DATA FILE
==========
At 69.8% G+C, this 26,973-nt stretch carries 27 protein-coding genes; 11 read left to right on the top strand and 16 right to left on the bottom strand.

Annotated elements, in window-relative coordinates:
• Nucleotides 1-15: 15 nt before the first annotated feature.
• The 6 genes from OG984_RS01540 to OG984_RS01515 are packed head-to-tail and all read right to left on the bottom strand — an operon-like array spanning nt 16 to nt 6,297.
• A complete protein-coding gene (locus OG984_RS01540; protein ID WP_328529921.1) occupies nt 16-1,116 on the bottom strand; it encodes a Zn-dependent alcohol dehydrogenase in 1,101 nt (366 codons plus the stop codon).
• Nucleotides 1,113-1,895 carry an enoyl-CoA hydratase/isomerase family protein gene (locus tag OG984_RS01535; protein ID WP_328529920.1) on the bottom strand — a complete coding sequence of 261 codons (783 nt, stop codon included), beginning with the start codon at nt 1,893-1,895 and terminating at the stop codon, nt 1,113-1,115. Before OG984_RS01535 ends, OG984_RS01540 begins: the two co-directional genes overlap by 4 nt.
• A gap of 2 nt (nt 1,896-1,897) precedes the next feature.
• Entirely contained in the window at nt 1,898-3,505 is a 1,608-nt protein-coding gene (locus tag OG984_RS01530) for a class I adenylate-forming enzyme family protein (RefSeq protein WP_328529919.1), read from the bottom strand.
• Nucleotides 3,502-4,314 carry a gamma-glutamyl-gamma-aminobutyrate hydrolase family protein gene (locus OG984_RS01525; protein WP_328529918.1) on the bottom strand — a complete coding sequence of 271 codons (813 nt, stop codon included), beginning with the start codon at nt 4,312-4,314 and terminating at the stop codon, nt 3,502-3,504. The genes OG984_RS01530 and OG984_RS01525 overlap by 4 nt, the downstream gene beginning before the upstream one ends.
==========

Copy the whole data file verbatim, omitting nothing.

At 69.8% G+C, this 26,973-nt stretch carries 27 protein-coding genes; 11 read left to right on the top strand and 16 right to left on the bottom strand.

Annotated elements, in window-relative coordinates:
• Nucleotides 1-15: 15 nt before the first annotated feature.
• The 6 genes from OG984_RS01540 to OG984_RS01515 are packed head-to-tail and all read right to left on the bottom strand — an operon-like array spanning nt 16 to nt 6,297.
• A complete protein-coding gene (locus OG984_RS01540; protein ID WP_328529921.1) occupies nt 16-1,116 on the bottom strand; it encodes a Zn-dependent alcohol dehydrogenase in 1,101 nt (366 codons plus the stop codon).
• Nucleotides 1,113-1,895 carry an enoyl-CoA hydratase/isomerase family protein gene (locus tag OG984_RS01535; protein ID WP_328529920.1) on the bottom strand — a complete coding sequence of 261 codons (783 nt, stop codon included), beginning with the start codon at nt 1,893-1,895 and terminating at the stop codon, nt 1,113-1,115. Before OG984_RS01535 ends, OG984_RS01540 begins: the two co-directional genes overlap by 4 nt.
• A gap of 2 nt (nt 1,896-1,897) precedes the next feature.
• Entirely contained in the window at nt 1,898-3,505 is a 1,608-nt protein-coding gene (locus tag OG984_RS01530) for a class I adenylate-forming enzyme family protein (RefSeq protein WP_328529919.1), read from the bottom strand.
• Nucleotides 3,502-4,314 carry a gamma-glutamyl-gamma-aminobutyrate hydrolase family protein gene (locus OG984_RS01525; protein WP_328529918.1) on the bottom strand — a complete coding sequence of 271 codons (813 nt, stop codon included), beginning with the start codon at nt 4,312-4,314 and terminating at the stop codon, nt 3,502-3,504. The genes OG984_RS01530 and OG984_RS01525 overlap by 4 nt, the downstream gene beginning before the upstream one ends.